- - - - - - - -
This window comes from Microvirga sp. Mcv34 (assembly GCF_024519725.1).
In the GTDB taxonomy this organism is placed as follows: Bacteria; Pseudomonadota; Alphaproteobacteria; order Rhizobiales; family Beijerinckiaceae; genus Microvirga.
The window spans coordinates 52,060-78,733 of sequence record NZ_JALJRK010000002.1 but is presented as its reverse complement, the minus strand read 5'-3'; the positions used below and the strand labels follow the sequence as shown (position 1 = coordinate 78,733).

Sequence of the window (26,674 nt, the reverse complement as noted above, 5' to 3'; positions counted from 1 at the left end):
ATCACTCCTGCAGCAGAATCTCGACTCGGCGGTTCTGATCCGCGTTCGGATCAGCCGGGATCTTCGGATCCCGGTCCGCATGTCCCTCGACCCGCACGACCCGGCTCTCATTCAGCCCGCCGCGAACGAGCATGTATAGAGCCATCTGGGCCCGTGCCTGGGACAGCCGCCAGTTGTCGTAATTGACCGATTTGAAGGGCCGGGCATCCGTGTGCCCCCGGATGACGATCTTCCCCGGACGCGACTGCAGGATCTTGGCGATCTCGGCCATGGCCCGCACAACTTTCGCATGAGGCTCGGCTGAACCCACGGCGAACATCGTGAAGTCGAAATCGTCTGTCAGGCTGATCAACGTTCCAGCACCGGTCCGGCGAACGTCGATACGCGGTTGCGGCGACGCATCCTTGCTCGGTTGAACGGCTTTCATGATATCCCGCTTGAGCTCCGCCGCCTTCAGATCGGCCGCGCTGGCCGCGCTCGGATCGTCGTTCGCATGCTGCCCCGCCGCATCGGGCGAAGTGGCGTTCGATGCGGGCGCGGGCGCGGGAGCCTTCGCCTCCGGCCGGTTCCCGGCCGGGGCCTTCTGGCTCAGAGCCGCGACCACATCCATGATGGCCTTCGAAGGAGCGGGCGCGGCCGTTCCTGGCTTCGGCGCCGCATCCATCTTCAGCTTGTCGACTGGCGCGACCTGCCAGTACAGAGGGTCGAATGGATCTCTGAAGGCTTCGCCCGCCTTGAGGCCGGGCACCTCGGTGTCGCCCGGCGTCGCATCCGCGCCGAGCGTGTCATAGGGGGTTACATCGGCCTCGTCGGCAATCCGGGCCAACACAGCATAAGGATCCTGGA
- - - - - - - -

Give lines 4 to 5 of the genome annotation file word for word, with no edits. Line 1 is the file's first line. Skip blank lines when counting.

Sequence of the window (26,674 nt, the reverse complement as noted above, 5' to 3'; positions counted from 1 at the left end):
ATCACTCCTGCAGCAGAATCTCGACTCGGCGGTTCTGATCCGCGTTCGGATCAGCCGGGATCTTCGGATCCCGGTCCGCATGTCCCTCGACCCGCACGACCCGGCTCTCATTCAGCCCGCCGCGAACGAGCATGTATAGAGCCATCTGGGCCCGTGCCTGGGACAGCCGCCAGTTGTCGTAATTGACCGATTTGAAGGGCCGGGCATCCGTGTGCCCCCGGATGACGATCTTCCCCGGACGCGACTGCAGGATCTTGGCGATCTCGGCCATGGCCCGCACAACTTTCGCATGAGGCTCGGCTGAACCCACGGCGAACATCGTGAAGTCGAAATCGTCTGTCAGGCTGATCAACGTTCCAGCACCGGTCCGGCGAACGTCGATACGCGGTTGCGGCGACGCATCCTTGCTCGGTTGAACGGCTTTCATGATATCCCGCTTGAGCTCCGCCGCCTTCAGATCGGCCGCGCTGGCCGCGCTCGGATCGTCGTTCGCATGCTGCCCCGCCGCATCGGGCGAAGTGGCGTTCGATGCGGGCGCGGGCGCGGGAGCCTTCGCCTCCGGCCGGTTCCCGGCCGGGGCCTTCTGGCTCAGAGCCGCGACCACATCCATGATGGCCTTCGAAGGAGCGGGCGCGGCCGTTCCTGGCTTCGGCGCCGCATCCATCTTCAGCTTGTCGACTGGCGCGACCTGCCAGTACAGAGGGTCGAATGGATCTCTGAAGGCTTCGCCCGCCTTGAGGCCGGGCACCTCGGTGTCGCCCGGCGTCGCATCCGCGCCGAGCGTGTCATAGGGGGTTACATCGGCCTCGTCGGCAATCCGGGCCAACACAGCATAAGGATCCTGGA